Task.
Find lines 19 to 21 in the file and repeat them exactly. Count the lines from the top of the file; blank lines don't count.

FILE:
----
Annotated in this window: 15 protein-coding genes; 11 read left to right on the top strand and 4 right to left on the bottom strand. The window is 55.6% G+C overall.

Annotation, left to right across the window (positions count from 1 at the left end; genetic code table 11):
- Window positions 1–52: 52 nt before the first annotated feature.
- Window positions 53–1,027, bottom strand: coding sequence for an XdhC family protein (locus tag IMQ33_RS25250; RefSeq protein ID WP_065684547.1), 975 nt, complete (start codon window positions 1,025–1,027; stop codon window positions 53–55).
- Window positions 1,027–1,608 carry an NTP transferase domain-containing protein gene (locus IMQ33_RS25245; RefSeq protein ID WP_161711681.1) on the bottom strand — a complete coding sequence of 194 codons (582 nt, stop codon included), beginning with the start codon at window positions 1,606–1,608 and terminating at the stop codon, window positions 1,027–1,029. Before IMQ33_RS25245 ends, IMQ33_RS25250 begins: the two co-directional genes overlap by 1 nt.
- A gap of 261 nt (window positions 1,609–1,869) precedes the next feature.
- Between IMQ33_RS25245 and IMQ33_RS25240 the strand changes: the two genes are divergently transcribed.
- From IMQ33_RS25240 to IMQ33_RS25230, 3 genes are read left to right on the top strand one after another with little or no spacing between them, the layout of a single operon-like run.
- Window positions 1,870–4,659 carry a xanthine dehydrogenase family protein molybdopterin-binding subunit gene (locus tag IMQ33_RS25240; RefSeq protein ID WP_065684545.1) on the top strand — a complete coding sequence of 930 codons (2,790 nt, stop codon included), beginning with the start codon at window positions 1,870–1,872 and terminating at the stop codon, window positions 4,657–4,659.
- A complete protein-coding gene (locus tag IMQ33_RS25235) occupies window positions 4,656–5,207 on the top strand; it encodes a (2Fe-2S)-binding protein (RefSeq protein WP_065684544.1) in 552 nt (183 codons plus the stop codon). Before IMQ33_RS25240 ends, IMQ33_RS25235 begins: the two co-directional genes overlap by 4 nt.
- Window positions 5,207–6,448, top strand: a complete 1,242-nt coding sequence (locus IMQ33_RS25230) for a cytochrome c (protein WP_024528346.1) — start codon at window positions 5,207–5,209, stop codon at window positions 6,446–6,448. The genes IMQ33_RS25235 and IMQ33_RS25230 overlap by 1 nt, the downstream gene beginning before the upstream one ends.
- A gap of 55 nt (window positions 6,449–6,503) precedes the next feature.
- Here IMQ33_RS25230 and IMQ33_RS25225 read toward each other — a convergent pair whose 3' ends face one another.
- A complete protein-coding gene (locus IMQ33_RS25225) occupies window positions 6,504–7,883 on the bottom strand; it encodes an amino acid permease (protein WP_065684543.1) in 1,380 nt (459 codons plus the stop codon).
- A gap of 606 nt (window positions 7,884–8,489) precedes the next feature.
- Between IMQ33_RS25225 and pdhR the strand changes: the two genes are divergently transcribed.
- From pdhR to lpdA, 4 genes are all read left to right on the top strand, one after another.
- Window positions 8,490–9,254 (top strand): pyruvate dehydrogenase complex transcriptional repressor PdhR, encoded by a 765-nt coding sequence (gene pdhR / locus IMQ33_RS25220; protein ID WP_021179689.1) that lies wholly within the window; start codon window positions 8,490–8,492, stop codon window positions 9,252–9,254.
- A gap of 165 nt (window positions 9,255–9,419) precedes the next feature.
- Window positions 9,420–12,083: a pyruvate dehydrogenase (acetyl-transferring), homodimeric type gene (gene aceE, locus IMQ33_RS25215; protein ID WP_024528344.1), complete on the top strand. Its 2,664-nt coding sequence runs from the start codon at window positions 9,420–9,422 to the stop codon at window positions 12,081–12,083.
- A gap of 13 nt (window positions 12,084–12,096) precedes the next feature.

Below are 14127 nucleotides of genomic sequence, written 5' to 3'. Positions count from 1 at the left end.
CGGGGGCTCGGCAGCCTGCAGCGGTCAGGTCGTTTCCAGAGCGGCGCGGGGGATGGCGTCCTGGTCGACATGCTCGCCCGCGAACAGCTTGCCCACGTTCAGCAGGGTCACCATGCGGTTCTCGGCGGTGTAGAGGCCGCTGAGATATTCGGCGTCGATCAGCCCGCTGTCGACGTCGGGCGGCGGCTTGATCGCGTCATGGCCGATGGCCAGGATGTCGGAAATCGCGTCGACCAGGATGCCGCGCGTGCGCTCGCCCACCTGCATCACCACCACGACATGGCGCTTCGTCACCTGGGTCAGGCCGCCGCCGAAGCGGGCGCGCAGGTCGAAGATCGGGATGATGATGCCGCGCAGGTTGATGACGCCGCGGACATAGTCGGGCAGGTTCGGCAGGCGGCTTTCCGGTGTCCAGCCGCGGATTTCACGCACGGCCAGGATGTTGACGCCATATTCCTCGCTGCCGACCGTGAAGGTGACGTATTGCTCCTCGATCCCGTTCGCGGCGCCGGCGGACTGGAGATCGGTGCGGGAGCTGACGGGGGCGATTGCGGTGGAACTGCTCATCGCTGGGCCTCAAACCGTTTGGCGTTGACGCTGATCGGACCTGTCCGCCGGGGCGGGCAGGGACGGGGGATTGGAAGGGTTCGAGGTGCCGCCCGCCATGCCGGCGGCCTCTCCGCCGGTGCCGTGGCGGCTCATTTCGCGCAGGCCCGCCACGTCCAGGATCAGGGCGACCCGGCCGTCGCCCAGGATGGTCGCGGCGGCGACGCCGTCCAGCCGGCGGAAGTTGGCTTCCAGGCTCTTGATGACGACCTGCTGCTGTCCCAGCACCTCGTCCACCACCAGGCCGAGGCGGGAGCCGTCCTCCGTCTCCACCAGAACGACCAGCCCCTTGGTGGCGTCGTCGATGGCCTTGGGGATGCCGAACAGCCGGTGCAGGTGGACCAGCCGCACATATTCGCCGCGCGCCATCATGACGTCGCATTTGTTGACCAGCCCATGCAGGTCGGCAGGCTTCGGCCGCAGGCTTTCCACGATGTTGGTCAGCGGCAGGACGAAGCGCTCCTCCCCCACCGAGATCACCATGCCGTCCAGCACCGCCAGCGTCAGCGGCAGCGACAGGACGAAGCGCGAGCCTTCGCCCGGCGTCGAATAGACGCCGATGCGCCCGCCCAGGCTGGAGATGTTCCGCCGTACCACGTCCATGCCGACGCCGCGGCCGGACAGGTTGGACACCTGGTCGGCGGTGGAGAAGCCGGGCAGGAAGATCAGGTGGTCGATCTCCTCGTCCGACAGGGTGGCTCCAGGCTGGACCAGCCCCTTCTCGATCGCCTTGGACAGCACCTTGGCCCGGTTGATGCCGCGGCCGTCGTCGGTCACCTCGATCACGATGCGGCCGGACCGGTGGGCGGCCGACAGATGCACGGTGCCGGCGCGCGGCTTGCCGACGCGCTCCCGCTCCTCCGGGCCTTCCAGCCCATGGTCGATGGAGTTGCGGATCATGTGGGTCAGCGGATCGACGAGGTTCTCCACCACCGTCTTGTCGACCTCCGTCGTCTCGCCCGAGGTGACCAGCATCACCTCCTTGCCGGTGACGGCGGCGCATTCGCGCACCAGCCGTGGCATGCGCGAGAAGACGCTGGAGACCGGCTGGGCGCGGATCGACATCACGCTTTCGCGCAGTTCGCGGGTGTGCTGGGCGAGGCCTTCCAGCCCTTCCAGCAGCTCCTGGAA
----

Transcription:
- A gap of 165 nt (window positions 9,255–9,419) precedes the next feature.
- Window positions 9,420–12,083: a pyruvate dehydrogenase (acetyl-transferring), homodimeric type gene (gene aceE, locus IMQ33_RS25215; protein ID WP_024528344.1), complete on the top strand. Its 2,664-nt coding sequence runs from the start codon at window positions 9,420–9,422 to the stop codon at window positions 12,081–12,083.
- A gap of 13 nt (window positions 12,084–12,096) precedes the next feature.